An Austrian man who fled the Nazis with his family during World War II has remembered in his will a French village whose residents hid them from persecution.
Eric Schwam died aged 90 on 25 December last year. His will contained a surprise gift for Chambon-sur-Lignon, a small town on a remote mountain plateau in southeast France.
"It's a large amount for the village," Mayor Jean-Michel Eyraud said, while declining to say exactly how much since the will is still being sorted out.
But the former mayor told local France3 website that she had met Schwam and his wife on two occasions to discuss the gift and that it was around 2 million euros.
A story of survival
Chambon-sur-Lignon has a large Protestant community, and during the Second World War it symbolised French protestantism's defence of victims of Nazism, hiding many Jewish children to protect them from deportation.
Schwam and his family arrived in the village in 1943 and were hidden in a school until the war ended. They remained there until 1950.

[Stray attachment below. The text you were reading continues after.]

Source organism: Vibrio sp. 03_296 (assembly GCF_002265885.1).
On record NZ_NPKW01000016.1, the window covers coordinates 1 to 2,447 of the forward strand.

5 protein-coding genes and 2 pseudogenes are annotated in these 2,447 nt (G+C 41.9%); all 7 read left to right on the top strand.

He later studied pharmacy and married a Catholic woman from the region near Lyon, where they lived.
“Around 15 years ago, he came to see the mayor and told her he wanted to leave Chambon something in his will. But then we had no more news," said Denise Vallat, head of culture and communications at the town hall.
“Eric Schwam had no children, he was very discrete and didn’t want publicity over this,” she added.
The town hall carried out research and found the first trace of Erich and his parents dated back to 1942 at the Rivesaltes camp in the Pyrénées-Orientales.
"His mother set up a library in the camp and the father worked in a maternity hospital in Elne. The camp closed in November 1942 and the first trace of the family in Chambon dates from February 1943," Vallat said.
"We don't know when exactly or how the family arrived in France [but] we know that the family survived, and the parents returned to Austria."
Educational and youth initiatives
Chambon's mayor said Schwam asked that the money be used for educational and youth initiatives, especially scholarships.
The village of Chambon-sur-Lignon took in and protected as many as 5,000 Jews during World War II.
It is the only community in France to have received the honour of "Righteous Among the Nations" by Israel's Yad Vashem Holocaust memorial centre.
Over the centuries the village has taken in a wide range of people fleeing religious or political persecution, from priests driven into hiding during the French Revolution to Spanish republicans during the 1930s civil war.
More recently, the village has welcomed migrants and refugees from the Middle East and Africa.